Feast of the Dedication of the Lateran Basilica in Rome
The “Election Season” is over, finally. Those who were victorious, who spent time telling us about the changes they were going to execute are now going to figure out how to fulfill those promises. Those who did not win are going to watch how their victorious opponents try to do what they said. Change! Well, we haven’t noticed any differences except there are no more political advertisements on the television.
Change is very difficult to bring about in government, family structures and especially within ourselves. It is hard to want to change. It is harder to redirect attitudes and our actions. I read a sign a few years ago, “The best way to break a habit is to drop it.” Easily said.
The Thirty-Second Sunday in Ordinary Time is replaced this year by an unusual feast. The Lateran Basilica in Rome is the Pope’s Church, he being the Bishop of Rome. One might think that St. Peter’s Basilica would be the church of the head of the Roman Catholic Church. Obviously, there is a history behind this church and this feast.
The palace of the Laterini family became property of the Catholic community in 313 as a gift from Constantine. He desired it to become the cathedral for the Pope. Through fires and reconstructions, for centuries the present building remains the first church in Rome. This feast has been celebrated first in Rome and then throughout the world since the twelfth century. It was the first of the four larger churches in Rome. It stands now as a symbol of the permanence of the Catholic Church in the world. Today we celebrate its dedication and so, too, the dedication of the Pope and the Church to bring about the Kingdom of Christ in this world.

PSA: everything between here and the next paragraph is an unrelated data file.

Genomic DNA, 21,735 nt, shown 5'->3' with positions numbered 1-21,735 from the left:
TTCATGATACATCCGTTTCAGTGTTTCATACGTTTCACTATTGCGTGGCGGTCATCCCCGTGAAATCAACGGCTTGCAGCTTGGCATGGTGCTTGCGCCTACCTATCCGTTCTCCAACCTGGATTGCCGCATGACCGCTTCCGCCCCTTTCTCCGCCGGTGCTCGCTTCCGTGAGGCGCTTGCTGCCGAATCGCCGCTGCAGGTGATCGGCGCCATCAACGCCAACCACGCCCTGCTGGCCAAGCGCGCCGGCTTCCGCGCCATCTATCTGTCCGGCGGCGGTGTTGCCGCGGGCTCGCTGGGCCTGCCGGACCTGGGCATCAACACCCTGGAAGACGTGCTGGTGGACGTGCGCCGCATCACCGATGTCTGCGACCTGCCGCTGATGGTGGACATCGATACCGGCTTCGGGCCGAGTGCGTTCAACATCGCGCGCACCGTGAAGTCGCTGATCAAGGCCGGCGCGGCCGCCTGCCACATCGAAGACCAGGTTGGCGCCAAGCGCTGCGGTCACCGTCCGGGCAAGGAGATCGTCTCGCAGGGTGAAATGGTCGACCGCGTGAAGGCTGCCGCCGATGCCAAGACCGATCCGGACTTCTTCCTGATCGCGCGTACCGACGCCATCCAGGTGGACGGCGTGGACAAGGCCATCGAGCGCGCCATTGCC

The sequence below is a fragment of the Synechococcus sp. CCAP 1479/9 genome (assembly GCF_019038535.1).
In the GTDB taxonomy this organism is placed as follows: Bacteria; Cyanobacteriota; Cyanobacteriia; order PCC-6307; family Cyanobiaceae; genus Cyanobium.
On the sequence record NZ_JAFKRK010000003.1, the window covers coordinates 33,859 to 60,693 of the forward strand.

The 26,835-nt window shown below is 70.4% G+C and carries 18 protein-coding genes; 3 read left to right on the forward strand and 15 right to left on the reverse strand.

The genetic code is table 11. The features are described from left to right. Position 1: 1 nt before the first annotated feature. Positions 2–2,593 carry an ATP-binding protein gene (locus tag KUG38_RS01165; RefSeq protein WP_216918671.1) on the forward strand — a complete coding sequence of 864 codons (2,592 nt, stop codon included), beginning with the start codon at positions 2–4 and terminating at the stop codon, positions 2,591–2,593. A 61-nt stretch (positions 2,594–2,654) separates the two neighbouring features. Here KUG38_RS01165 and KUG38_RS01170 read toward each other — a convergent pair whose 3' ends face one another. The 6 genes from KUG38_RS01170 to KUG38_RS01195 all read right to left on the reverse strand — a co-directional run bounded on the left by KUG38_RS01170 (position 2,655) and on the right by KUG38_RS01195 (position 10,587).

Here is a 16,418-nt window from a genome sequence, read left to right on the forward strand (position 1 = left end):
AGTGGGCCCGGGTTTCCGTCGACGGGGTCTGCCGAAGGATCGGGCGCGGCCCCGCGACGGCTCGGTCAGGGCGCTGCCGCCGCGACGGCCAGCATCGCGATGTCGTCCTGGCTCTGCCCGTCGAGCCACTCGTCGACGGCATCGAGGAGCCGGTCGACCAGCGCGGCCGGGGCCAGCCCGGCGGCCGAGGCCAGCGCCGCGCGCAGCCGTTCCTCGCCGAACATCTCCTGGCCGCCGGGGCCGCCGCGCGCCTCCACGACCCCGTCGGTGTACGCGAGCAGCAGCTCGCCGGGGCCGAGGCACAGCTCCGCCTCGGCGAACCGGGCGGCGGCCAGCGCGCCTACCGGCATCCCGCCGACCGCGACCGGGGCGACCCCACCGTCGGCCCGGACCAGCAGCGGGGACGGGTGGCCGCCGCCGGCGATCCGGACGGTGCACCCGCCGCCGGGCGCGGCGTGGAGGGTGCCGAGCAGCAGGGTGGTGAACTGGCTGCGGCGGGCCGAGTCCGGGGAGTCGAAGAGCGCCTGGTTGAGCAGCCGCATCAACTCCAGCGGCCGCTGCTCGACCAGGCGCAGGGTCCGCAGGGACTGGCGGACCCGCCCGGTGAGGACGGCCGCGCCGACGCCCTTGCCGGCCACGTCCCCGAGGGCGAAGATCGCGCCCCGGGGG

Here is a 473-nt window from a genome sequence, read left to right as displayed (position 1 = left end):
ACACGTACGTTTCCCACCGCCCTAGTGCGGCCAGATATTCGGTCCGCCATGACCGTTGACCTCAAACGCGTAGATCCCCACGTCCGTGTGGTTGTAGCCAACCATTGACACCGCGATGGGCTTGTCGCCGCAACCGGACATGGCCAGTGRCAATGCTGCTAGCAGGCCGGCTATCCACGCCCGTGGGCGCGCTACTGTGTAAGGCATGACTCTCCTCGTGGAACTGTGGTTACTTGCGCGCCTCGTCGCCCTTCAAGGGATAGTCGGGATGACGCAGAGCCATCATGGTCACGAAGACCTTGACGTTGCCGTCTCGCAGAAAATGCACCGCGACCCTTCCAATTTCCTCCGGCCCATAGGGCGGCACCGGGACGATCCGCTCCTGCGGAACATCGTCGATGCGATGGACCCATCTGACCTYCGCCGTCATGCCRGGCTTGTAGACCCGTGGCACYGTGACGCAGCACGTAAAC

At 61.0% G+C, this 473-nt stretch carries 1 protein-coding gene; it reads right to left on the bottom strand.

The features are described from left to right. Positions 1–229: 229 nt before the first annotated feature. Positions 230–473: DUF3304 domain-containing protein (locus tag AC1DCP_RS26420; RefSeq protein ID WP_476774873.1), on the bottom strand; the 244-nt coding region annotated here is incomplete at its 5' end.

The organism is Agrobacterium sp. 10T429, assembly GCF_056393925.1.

The Gospel reading from John is a tough one. Some might think it is an image of the Catholic Church, driving out people who are doing disgraceful things. No! No! No! This is not a story so much about cleansing as it is about holiness.
These cattle hustlers and sheep dealers were actually providing a service for those faithful who desired to fulfill sacrificial rites within the temple. The whole scene sets up Jesus’ discussion with the Jewish leaders about “signs” which are a strong feature in John’s Gospel. “Bread of Life”, “Living Water”, “Light of the World”, “Sight” are all “signs” or images by which John presents Jesus as a God-Sent Prophet. In the religious traditions of Israel a prophet from God would be inspired to do actions which God alone could do. John takes artistic pains to present Jesus doing these acts within a setting of irony.
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